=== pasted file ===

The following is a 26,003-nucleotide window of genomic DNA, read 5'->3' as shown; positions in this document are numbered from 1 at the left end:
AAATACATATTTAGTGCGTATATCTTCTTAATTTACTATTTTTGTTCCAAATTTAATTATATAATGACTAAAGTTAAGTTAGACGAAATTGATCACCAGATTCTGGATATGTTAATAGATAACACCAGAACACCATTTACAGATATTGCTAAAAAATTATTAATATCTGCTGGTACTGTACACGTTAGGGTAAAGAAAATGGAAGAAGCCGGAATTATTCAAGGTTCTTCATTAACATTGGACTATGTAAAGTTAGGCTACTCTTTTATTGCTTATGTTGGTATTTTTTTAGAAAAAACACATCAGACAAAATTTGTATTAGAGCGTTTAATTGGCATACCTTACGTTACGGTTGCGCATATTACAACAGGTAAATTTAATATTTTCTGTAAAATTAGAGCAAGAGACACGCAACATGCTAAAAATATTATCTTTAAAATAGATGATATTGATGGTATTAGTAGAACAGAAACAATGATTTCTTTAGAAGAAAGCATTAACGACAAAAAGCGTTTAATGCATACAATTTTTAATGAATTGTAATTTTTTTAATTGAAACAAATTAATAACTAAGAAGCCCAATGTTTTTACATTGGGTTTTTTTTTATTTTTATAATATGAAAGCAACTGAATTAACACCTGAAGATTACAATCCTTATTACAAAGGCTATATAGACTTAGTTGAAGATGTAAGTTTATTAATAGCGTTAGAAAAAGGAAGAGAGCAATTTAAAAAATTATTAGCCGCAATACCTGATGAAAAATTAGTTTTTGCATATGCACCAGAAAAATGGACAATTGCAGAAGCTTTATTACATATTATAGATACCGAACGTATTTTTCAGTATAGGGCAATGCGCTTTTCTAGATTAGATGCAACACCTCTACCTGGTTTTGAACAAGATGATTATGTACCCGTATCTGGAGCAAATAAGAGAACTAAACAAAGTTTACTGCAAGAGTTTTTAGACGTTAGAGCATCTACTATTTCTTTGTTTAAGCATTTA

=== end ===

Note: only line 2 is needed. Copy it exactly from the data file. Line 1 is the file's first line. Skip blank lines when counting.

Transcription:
AAATACATATTTAGTGCGTATATCTTCTTAATTTACTATTTTTGTTCCAAATTTAATTATATAATGACTAAAGTTAAGTTAGACGAAATTGATCACCAGATTCTGGATATGTTAATAGATAACACCAGAACACCATTTACAGATATTGCTAAAAAATTATTAATATCTGCTGGTACTGTACACGTTAGGGTAAAGAAAATGGAAGAAGCCGGAATTATTCAAGGTTCTTCATTAACATTGGACTATGTAAAGTTAGGCTACTCTTTTATTGCTTATGTTGGTATTTTTTTAGAAAAAACACATCAGACAAAATTTGTATTAGAGCGTTTAATTGGCATACCTTACGTTACGGTTGCGCATATTACAACAGGTAAATTTAATATTTTCTGTAAAATTAGAGCAAGAGACACGCAACATGCTAAAAATATTATCTTTAAAATAGATGATATTGATGGTATTAGTAGAACAGAAACAATGATTTCTTTAGAAGAAAGCATTAACGACAAAAAGCGTTTAATGCATACAATTTTTAATGAATTGTAATTTTTTTAATTGAAACAAATTAATAACTAAGAAGCCCAATGTTTTTACATTGGGTTTTTTTTTATTTTTATAATATGAAAGCAACTGAATTAACACCTGAAGATTACAATCCTTATTACAAAGGCTATATAGACTTAGTTGAAGATGTAAGTTTATTAATAGCGTTAGAAAAAGGAAGAGAGCAATTTAAAAAATTATTAGCCGCAATACCTGATGAAAAATTAGTTTTTGCATATGCACCAGAAAAATGGACAATTGCAGAAGCTTTATTACATATTATAGATACCGAACGTATTTTTCAGTATAGGGCAATGCGCTTTTCTAGATTAGATGCAACACCTCTACCTGGTTTTGAACAAGATGATTATGTACCCGTATCTGGAGCAAATAAGAGAACTAAACAAAGTTTACTGCAAGAGTTTTTAGACGTTAGAGCATCTACTATTTCTTTGTTTAAGCATTTA